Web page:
What I loved the most about this book, though, was its rich and flavorful mythological tapestry. I loved all the Asian influences and the symbolism that Hiromi so brilliantly weaved into the plot. It was fresh, unique, atmospheric and simply delightful. From nightmarish, creeptastic creatures to unsettling gore scenes, this book is nothing like I've ever read before. I highly recommend picking it up! It's a dazzling and beautifully drawn tale that will both thrill and amaze you with its eerie scenes and totally unexpected plot developments.








❤ ❤ ❤ ❤ ❤ ❤ ❤ ❤ ❤ ❤ ❤ ❤ ❤ ❤ ❤ ❤ ❤ ❤ ❤ ❤ ❤ ❤ ❤ ❤ ❤ ❤ ❤ ❤ ❤ ❤ ❤ ❤ ❤ ❤ ❤ ❤ ❤ ❤ ❤ ❤ ❤
About the Author
Evie is the Blogger behind Bookish. She enjoys reading many different genres, especially YA, Paranormal, Contemporary Fiction and Fantasy.
She loves talking to authors and is always happy to welcome them for interviews, and guest posts. She also likes spreading the love for awesome books and  chatting with fellow book-worms.
You can find Evie here: Twitter | Facebook | Goodreads | Shelfari | The Library Thing

Monday, March 26, 2012

BLOG TOUR: Guest Post + Giveaway with Katie Dale; the author of Someone Else's Life

Katie Dale joins us today for a fabulous, deeply touching and inspirational guest post about what made her decide to write about Huntington's Disease in her recently released (and absolutely wonderful) YA novel, Someone Else's Life . Katie's guest post is one of the most interesting ones I've posted here so far, so be sure to read it and let me know what your thoughts are! I hope you'll enjoy it as much as I did! 
And don't forget to enter to win a copy of Someone Else's Life!







About the author:
KATIE DALE studied English literature at Sheffield University, spending a year at the Univeristy of North Carolina at Chapel Hill, followed by a year at drama school, a national Shakespeare tour, and eight months backpacking through Southeast Asia. Her newest novel is “Someone Else’s Life”.

Where to find Katie Dale:


What made you decide to write about Huntington’s disease in “Someone Else’s Life”?
by Katie Dale

     When I started writing Someone Else’s Life, I had never heard of Huntington’s disease. I was writing a story about Rosie, a girl who was deliberately swapped at birth, and had my scenario all worked out: After a string of miscarriages, Rosie’s “mum” Trudie goes into labour, just as her husband is killed in a car-crash. Trudie is so heart-broken, her midwife, Sarah, can’t face telling her her new-born baby is extremely ill and is also unlikely to survive the night. Then Sarah discovers a healthy new-born abandoned by her teenage mother and decides to switch the babies – there by both saving Trudie additional devastating grief, and giving an unwanted baby a loving home.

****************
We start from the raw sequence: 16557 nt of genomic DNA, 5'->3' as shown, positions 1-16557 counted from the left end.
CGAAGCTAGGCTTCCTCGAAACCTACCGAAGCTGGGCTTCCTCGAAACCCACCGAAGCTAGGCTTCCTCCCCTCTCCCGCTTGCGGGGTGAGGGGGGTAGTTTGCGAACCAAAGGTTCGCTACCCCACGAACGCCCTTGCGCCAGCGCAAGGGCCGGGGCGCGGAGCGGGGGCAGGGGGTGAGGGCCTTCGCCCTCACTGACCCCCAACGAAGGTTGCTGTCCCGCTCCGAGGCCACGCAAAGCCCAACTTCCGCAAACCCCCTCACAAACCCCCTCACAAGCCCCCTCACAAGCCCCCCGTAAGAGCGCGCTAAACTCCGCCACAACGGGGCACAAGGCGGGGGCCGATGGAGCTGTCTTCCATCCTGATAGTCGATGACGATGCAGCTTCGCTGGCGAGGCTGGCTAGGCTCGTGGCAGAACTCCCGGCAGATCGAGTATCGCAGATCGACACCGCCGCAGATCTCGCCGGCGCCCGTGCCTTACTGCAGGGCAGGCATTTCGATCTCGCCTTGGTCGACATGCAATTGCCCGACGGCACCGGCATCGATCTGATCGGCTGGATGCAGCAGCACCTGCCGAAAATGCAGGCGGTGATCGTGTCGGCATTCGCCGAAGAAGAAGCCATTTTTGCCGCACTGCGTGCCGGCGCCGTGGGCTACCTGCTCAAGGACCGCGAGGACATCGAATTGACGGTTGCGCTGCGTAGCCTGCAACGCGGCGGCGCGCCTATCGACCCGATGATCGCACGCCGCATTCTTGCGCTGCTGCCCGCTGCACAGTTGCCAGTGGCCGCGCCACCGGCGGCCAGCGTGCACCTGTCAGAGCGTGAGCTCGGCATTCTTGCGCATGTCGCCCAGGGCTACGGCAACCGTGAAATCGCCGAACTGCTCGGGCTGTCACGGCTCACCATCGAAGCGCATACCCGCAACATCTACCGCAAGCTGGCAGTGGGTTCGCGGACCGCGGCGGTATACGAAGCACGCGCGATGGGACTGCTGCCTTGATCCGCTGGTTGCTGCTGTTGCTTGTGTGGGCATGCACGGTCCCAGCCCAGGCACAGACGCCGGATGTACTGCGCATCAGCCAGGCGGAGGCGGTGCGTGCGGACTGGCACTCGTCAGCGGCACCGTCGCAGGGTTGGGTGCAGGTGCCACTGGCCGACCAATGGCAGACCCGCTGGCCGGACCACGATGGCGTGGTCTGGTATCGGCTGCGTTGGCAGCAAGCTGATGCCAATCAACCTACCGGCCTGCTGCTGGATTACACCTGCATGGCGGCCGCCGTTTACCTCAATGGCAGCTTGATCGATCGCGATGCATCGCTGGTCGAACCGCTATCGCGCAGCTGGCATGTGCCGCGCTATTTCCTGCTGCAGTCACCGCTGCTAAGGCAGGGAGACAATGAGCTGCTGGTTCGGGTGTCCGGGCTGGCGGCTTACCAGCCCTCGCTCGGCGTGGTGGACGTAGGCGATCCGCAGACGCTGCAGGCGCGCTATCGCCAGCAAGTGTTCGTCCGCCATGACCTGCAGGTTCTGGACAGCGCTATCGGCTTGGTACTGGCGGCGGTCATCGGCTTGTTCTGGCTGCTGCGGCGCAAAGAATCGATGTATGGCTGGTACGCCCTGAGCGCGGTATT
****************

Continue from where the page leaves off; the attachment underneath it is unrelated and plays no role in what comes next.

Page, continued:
But why would Rosie ever discover the truth?

     I decided that the reason could be genetic – that if Trudie died of a genetic illness, Sarah would feel compelled tell Rosie the truth, to reassure her.

     So I started researching genetic diseases and stumbled upon Huntington’s disease, a hereditary condition with symptoms similar to the physical effects of Parkinson’s plus the mental decline of Alzheimer’s. Symptoms generally develop between the ages of thirty-fifty, and including jerky, uncontrollable movements, mood-swings, weight loss, dementia, and usually result in death from pneumonia, heart disease or physical injury.

     This seemed to fit what I was looking for – a late-onset hereditary disease, which you can be tested for from age eighteen – the age Rosie was about to become. However, I was surprised that while there are around 6,000 reported cases in the UKit’s thought that there may actually be up to twice as many cases, because people often hide their condition, are mis-diagnosed, or even decide not to be tested.

Why?

Because there is no cure.

This got me thinking. What would Rosie do? What would I do, if I were at risk?

     What would you do? Knowing that you could never change the results – that there are only two possible outcomes:

a) Negative – a normal, healthy life.

b) Positive – a life knowing you’ll get HD, filled with tough choices:

Would you have children, knowing they’d be at risk?

Would it be fair to get married, knowing your partner will probably become your full-time carer?

If you already have children, what then? Would you tell them, or keep it secret?

What if your parents or siblings test positive but you don’t – how would you feel? Relieved?

Or guilty?

     I decided to find out more, and through a Huntington’s email list-serve I heard many moving personal stories – children avoiding their own parents because they couldn’t stand to see their own future enacted before them; pensioners caring for their grown-up children with HD; pregnant women forced to choose whether having children at risk of Huntington’s is better than having an abortion.